That’s where one verse comes into play. It is a verse that needs to be studied and applied in far more congregations. If applied, it would make a world of difference in the desire to serve of the members.
In Ephesians 4, Paul has written about how there are different leaders (in the First Century church, there were apostles and prophets; in the church today, there are evangelists and shepherd-teachers). Then, however, he gives their role, and it is one of the most overlooked verses in church organization that I can think of:
“To equip the saints for the work of ministry” (Ephesians 4:12).
“Equip.” “Equipping.” “Perfecting.” All these are translations of the first part of that verse.
We need to avoid just telling people what to do; we need to equip them to do it!
How could this play out in the life of a congregation? Here are a few examples:
How many members know they are to be striving to win lost souls to Christ, but are frustrated? Week after week, they are told from the pulpit that they are to be evangelists, too. However, we need give them some method or training to help them do that task! We are not equipping the saints for the work of ministry.
Take your Bible school program. Some sweet Christian lady agrees to teach a class of 5- and 6-year-old students and wants to give her time to that task. So, we hand her a book and just let her go. Instead, there needs to be some training. What do the elders want to see accomplished in that class, and how can a more experienced teacher help a new teacher meet those expectations?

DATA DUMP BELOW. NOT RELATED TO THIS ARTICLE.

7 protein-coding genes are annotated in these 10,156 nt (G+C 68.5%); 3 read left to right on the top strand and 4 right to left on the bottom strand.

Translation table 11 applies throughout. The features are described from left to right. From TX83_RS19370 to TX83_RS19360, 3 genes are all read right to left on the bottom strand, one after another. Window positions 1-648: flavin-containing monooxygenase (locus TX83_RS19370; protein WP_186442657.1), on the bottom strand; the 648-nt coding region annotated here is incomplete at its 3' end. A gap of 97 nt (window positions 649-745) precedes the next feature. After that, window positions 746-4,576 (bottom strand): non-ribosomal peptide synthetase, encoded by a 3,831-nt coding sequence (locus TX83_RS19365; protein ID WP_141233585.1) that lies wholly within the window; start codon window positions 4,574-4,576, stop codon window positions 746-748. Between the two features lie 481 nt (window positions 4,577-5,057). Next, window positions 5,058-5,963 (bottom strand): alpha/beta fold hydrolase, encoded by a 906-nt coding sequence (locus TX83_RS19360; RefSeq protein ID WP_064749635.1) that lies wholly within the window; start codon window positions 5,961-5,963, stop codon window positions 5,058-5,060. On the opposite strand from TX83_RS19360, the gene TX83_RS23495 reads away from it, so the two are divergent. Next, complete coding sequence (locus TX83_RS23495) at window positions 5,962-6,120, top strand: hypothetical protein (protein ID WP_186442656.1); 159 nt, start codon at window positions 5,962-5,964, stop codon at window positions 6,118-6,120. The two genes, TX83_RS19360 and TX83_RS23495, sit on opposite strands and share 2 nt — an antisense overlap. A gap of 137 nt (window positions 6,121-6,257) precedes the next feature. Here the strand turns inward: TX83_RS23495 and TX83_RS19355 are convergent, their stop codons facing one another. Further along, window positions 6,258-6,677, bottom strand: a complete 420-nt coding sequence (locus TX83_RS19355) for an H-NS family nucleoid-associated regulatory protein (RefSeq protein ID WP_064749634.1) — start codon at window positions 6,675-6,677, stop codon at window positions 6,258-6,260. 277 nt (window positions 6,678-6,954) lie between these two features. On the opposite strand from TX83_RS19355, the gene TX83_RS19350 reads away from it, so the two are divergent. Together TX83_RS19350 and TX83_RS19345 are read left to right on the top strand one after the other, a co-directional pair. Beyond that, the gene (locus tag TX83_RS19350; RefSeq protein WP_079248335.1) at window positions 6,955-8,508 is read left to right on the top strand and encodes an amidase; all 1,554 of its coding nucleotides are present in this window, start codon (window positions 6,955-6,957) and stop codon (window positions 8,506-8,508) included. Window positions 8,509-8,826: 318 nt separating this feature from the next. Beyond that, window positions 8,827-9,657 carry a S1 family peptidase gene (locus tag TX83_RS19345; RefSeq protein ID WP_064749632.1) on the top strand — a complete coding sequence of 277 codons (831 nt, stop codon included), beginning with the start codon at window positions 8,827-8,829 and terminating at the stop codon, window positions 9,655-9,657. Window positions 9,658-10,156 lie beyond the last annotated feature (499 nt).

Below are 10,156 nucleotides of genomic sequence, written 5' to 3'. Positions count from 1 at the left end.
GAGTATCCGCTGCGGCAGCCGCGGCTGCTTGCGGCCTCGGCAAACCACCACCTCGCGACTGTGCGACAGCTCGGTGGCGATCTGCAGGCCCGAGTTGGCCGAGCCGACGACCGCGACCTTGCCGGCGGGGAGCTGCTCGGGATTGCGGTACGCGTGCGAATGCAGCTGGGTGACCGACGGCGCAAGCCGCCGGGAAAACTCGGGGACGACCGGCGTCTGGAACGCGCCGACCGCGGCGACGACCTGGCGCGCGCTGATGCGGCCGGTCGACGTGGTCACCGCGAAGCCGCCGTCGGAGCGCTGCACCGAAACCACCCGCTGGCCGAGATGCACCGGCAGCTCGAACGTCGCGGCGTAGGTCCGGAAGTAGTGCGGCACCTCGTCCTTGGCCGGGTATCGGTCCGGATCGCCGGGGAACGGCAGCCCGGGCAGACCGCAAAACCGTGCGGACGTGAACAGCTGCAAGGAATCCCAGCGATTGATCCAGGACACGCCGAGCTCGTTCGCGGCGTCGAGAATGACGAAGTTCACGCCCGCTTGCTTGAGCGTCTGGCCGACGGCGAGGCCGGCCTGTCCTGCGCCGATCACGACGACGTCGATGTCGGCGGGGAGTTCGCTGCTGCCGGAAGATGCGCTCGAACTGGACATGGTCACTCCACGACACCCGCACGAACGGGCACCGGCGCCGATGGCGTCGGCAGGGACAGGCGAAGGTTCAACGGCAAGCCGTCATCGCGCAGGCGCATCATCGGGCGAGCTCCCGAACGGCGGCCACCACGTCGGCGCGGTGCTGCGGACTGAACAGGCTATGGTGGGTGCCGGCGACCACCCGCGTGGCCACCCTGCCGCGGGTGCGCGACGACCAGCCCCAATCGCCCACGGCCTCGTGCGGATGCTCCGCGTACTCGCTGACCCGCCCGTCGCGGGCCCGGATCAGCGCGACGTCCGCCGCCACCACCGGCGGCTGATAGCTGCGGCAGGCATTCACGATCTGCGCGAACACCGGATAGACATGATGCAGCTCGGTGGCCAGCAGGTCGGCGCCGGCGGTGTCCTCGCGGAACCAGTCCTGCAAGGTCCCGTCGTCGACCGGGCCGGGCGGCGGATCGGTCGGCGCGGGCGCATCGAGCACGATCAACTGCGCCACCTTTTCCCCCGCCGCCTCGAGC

When we let a Christian man lead singing or read Scripture, do we just sign them up and let them go? Instead, there needs to be some training, not so they are professionals and not so they are just robots who all do everything the same way, but so that there is excellence in what we do. They should have every advantage of knowing how to do that task well before they ever step up in front of the congregation.
…and the examples could go on and on.
What I am suggesting is hard work, no doubt. But elders should take the time to evaluate every aspect of the work of a congregation and ask the honest question: are we equipping people to fill their roles of ministry, or are we just signing people up?
An honest answer might be sad for many elderships, but it is worth the effort to come up with ways to teach, train, and evaluate the work of the church. It helps build confidence in those who serve. It provides a very clear level of communication (which is never a bad thing!). And it helps people know if they are succeeding or not.
Where I work and worship, we have about 220 people on Sunday mornings for worship. Contrast that with the 6 elders and 2 preachers we have, and that’s a weighty ratio! How can 8 people equip all 220 folks (and hopefully, continually growing numbers)? We can’t.
However, the elders can come up with the methods and expectations, then equip a few key leaders in how those things need to be done. Deacons, seasoned Bible school teachers, and older Christians are perfect choices to be the first to get the training and to know and understand the expectations and methods the elders would like to see done.